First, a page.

Again, the movie does not delve into all of the facts regarding Ellis, and it ends right after the shooting of Blakely without covering the trial at all. Public reaction to Ellis’s hanging was strongly against, and partially as a result, the United Kingdom abolished the death penalty in 1964.

George Ellis committed suicide three years after Ruth’s death. Her son Andy suffered emotional distress most of his life and killed himself in 1982. Ruth’s daughter Georgina died at 50 from cancer.

What happened to Ruth Ellis is still a matter of contention. The jury was not allowed to find for manslaughter because of Ruth’s confession. However, Ruth was an abused woman who was still very much affected by her miscarriage. Ruth had been provoked by Blakely’s unfaithfulness and his physical abuse, but because of the laws at the time, the jury could not convict her of a lesser sentence, and the death penalty was mandatory.

Ellis’s hanging caused such a stir because she was a beautiful woman, the mother of two small children, and she had never shown any propensity for violence. Once the public face of a criminal condemned to death became so personal, the British public began to openly oppose capital punishment. The Ellis case was referred back to the Court of Appeals in 2003, but her conviction was not overturned or reduced to manslaughter as had been requested.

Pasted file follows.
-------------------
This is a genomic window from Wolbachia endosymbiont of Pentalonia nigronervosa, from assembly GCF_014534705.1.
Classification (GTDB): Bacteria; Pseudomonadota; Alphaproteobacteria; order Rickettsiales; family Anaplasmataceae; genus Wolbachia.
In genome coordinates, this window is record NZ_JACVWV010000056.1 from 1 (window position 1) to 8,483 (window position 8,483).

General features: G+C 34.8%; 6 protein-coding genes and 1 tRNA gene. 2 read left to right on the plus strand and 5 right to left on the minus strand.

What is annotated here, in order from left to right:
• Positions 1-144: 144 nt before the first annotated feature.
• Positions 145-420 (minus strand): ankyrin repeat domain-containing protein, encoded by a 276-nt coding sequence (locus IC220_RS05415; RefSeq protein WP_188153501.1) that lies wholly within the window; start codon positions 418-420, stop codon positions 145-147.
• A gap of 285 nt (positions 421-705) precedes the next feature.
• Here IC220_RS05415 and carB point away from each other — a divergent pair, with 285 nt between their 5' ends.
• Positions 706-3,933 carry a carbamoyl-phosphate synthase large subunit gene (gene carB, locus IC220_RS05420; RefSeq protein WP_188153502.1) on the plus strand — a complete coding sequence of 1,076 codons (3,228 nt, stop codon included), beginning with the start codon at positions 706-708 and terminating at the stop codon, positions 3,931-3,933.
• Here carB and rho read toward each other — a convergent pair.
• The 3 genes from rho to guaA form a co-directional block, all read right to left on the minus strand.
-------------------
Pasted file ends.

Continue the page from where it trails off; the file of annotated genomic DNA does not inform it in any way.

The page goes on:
“Violence is not merely killing another. It is violence when we use a sharp word, when we make a gesture to brush a person, when we obey because there is fear.” ~ Jiddu Krishnamurti 

Dance with a Stranger was made in 1985, and Natasha Richardson is radiant, even with platinum blonde hair. Savage Grace was made in 2007, and Julianne Moore’s portrayal of Barbara Baekeland is compelling in its believability.

That I watched both movies this past weekend is purely coincidence as I had never heard of either one, and I found them by accident on cable. However, I am glad that I watched them and then did further research on both of these women.  Both were troubled: Ellis was physically and emotionally abused, and Baekeland was emotionally tormented by her husband. Both women died far too young.

I’m not condoning the actions of either woman. Rather, I offer their stories as reminders of how unkind society was to women, and how few resources used to be available. While there are more avenues for escape and treatment, emotional, physical, and sexual abuse continue to be societal problems that have far-reaching implications, both for those who suffer directly from the abuse and for their children who have no escape from its effects.

Empty SwingsThose in society who say that they simply don’t understand why a woman stays in an abusive relationship have never suffered at the hands of an abuser, have never felt the helplessness nor experienced the complete erosion of self-confidence and self-respect. And the reality is that abuse is cyclic, often being repeated by the abused or the children of the abused.